Theophany

Eric over On the Wittenburg Trail has a challenging post regarding Paedo (infant) baptism entitled “Is It Sin?” asking the question of whether it is a sin to withhold baptism from infants. He makes some good arguments, largely hinging upon Luke 18, but also incorporating the Great Commission, i.e. the command to make disciples of all nations. As he says:

Jesus said, “All authority in heaven and on earth has been given to me. Go therefore and make disciples of all nations, baptizing them in the name of the Father and of the Son and of the Holy Spirit, teaching them to observe all that I have commanded you. And behold, I am with you always, to the end of the age.”

Notice the preface to Christ’s command. “All authority… has been given to me.” This could be called a “kingdom issue.” Jesus is the King – the anointed ruler of God’s kingdom. His throne has been established and now his rule must be extended. Therefore, the whole body of disciples, Christ’s Church, is called to make disciples of all nations by baptizing them and teaching them. Who is eligible to receive membership in God’s kingdom? Who is eligible to become a disciple?

Most churches would say that everybody is eligible, but there is a large minority who say that only those who personally express their willingness to accept the call to discipleship, with all of its attendant responsibilities, should be admitted to its privileges. Therefore, among many Christians, infants and small children are systematically excluded from Christian discipleship.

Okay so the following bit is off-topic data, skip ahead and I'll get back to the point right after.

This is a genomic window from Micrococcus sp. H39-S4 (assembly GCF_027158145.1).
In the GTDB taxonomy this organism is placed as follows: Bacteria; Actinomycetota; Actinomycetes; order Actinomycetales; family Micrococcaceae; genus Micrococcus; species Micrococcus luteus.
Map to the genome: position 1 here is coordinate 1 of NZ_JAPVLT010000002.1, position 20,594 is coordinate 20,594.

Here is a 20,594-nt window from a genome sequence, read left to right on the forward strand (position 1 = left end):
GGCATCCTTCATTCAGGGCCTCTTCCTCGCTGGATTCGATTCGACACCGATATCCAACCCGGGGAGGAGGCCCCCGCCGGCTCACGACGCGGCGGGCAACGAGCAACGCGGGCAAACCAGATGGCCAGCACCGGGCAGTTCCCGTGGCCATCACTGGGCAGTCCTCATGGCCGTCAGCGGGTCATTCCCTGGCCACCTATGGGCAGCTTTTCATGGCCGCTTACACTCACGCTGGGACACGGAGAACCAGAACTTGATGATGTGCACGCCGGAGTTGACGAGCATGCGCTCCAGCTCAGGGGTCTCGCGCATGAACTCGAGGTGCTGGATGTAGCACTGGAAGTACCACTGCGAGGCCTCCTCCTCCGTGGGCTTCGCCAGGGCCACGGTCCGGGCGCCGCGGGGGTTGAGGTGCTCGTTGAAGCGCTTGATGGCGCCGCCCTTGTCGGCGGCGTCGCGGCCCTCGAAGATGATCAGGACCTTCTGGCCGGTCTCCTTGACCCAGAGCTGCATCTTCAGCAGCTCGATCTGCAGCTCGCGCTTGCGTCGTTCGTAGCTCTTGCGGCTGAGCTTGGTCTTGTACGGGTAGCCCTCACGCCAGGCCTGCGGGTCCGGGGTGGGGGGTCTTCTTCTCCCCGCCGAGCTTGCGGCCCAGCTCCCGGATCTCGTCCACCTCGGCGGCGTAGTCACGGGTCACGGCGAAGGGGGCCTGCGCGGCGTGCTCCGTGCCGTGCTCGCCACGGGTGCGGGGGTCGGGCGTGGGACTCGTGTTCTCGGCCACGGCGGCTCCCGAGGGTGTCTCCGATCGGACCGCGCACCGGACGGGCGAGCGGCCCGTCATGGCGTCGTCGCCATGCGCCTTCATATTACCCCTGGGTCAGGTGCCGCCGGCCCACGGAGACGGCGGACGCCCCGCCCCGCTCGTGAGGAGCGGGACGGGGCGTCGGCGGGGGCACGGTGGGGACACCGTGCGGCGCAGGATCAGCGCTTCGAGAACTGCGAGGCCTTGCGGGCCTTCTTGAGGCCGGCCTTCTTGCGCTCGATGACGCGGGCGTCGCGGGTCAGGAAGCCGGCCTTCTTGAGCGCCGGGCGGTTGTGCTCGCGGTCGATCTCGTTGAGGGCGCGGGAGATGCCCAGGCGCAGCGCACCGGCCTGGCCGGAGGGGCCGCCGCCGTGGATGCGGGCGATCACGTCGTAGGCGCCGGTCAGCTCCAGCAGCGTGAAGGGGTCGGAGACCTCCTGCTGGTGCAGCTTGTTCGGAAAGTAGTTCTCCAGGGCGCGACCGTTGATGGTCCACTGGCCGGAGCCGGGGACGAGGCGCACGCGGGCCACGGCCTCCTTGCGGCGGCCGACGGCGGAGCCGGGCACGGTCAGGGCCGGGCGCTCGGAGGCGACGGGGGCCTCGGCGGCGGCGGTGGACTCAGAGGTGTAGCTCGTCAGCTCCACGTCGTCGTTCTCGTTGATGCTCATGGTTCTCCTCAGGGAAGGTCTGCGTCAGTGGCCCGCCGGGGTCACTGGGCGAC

Jesus said, “Let the little children come to me…” He calls for the little children and not just the older children. Scripture tells us explicitly that this category of children includes “even infants” (Luke 18:15-17). “…and do not hinder them…” We see elsewhere in scripture that such language is associated with water baptism (Acts 8:36 “What prevents me?” and 10:47 “Can anyone withhold water?”). “…for to such belongs the kingdom of heaven.” This is the clincher. What was only suspected when we read Matthew 28:19,20 is explicitly confirmed for us in the dual witness of Matthew 19:14 and Luke 18:16. Infants and little children, so young as to be brought to Jesus in the arms of their parents and guardians, are given a place in God’s kingdom. They are eligible for discipleship.

{read it all}

Eric also has a latter post in which he asks for an example of infants and children being excluded from baptism in Acts. Here are my responses to them:

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One cardinal rule of scriptural interpretation might be helpful here: women and children are only specifically or individually mentioned in scripture under exceptional circumstances. Given the fact that Baptism signifies membership in the New Covenant, and it was described by the Apostles in reference to circumcision and the Old Covenant, surely it would have been worthy of remark if infants and children were excluded, particularly in the Jewish context, if not in the Gentile. Consider the points made by Bishop John Stark Ravenscroft in the 19th century, which I think still hold true:

First–As the covenant of mercy established in the blood of Christ, is one and the same, under every dispensation of religion, and embraces every description of persons, (every creature under heaven, is the strong expression of St. Paul) it must embrace infants as well as adults. But as there are no revealed means of becoming parties to the Christian covenant, but by the waters of baptism, I consider infants entitled to this benefit. “For the promise is unto you and to your children.”

Secondly–As it pleased God, in constituting the Old Testament Church, to command the membership of infants, and to direct them to be taken into covenant with him, by recieving the seal thereof at eight days old; I consider, that an alteration in the seal merely, without any alteration in the conditions of the covenant, does not make such a change as to exclude those who were before admissible. I therefore receive infants to membership in the Church of Christ, by the now appointed seal of baptism.